I’m curious about your thoughts on wild yam cream. I used diet, lifestyle change and lunaception to correct my hormone imbalance from coming off of the BCP and it worked! I started tracking my cycle using the Fertility Awareness method and recognized signs still of progesterone deficiency (40 day long cycles, short luteal phase, zig zagging temperatures around ovulation. I read Alissa Vitti’s book Women Code and she recommends it but I want to know what you think.

  13. I bought this cream for my mom who is suffering very bad with menopause insomnia. Never in her life has she had insomnia until menopause hit. She sleeps for 2-3 hours and wakes up and can’t fall asleep again. I am desperately trying to help her find a solution. Because it is related totally to the menopause I figured progesterone was the answer. Then I read it could lead to cancer, stroke, etc 🙁
    Does anyone else have ideas?

    • Heather, has your mom tried generic ambien? Ambien is great for when you wake up at 3am, because it is quick acting and doesn’t stay in the system by about 4 hours, so no hangover. I have had great success with it for meno insomnia for over 10 years. It hasn’t caused addiction or tolerance, I can use it for a month straight, then go a month without it, depending on how my hormones are doing. Menopause insomnia is one of the worst, I hope this helps.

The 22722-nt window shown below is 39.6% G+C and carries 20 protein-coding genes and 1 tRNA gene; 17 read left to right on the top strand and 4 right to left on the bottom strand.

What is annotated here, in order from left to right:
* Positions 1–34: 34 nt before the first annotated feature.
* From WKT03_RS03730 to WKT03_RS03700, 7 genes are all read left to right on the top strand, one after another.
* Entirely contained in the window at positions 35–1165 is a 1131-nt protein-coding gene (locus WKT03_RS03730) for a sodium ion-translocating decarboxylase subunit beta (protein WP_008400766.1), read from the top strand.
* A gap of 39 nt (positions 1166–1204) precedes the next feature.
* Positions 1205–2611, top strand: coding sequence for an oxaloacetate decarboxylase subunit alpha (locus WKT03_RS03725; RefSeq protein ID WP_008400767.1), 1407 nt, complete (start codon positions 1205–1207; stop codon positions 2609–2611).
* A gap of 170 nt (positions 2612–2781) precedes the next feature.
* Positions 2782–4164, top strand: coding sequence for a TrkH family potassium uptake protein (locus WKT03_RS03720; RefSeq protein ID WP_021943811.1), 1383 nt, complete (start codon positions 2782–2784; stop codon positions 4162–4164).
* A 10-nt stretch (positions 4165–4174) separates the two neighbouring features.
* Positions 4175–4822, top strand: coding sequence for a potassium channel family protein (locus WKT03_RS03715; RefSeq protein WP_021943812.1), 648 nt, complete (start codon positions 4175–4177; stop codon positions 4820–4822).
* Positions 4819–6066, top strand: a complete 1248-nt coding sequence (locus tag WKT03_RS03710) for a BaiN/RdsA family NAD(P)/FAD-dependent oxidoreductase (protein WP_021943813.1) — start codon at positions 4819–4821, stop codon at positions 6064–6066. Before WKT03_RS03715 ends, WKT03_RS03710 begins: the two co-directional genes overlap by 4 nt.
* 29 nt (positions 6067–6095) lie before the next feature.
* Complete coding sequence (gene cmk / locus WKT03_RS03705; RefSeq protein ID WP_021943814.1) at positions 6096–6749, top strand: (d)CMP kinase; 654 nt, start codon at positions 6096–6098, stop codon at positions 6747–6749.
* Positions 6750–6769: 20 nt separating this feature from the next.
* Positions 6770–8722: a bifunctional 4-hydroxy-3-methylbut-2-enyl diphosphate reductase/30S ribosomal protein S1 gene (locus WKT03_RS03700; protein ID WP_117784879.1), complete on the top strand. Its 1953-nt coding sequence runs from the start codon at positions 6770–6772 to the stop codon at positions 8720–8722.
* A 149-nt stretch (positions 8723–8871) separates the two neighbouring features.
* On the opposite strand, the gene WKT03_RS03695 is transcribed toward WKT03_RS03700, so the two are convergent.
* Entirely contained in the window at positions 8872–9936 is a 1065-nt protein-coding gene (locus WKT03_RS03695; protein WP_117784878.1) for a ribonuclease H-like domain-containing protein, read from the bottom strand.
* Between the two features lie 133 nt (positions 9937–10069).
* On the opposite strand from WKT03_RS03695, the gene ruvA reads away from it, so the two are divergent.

14. I’m a 37 year old female that has thyroid issues for the past 8 years. I’m on thyroid meds and now my thyroid levels are normal and I feel ok but still a bit off. I have heart palpitations, red palms, hair loss, and weight gain and no libido. I’m a vegetarian so I’m definitely a healthy eater. I don’t know what’s wrong with me. The heart palpitations are scary and if I keep losing the hair I’m losing I won’t have much left. Now I’m wondering if I’m having other hormone issues besides my thyroid but my doc doesn’t seem concerned. Any advice will be appreciated. Thanks.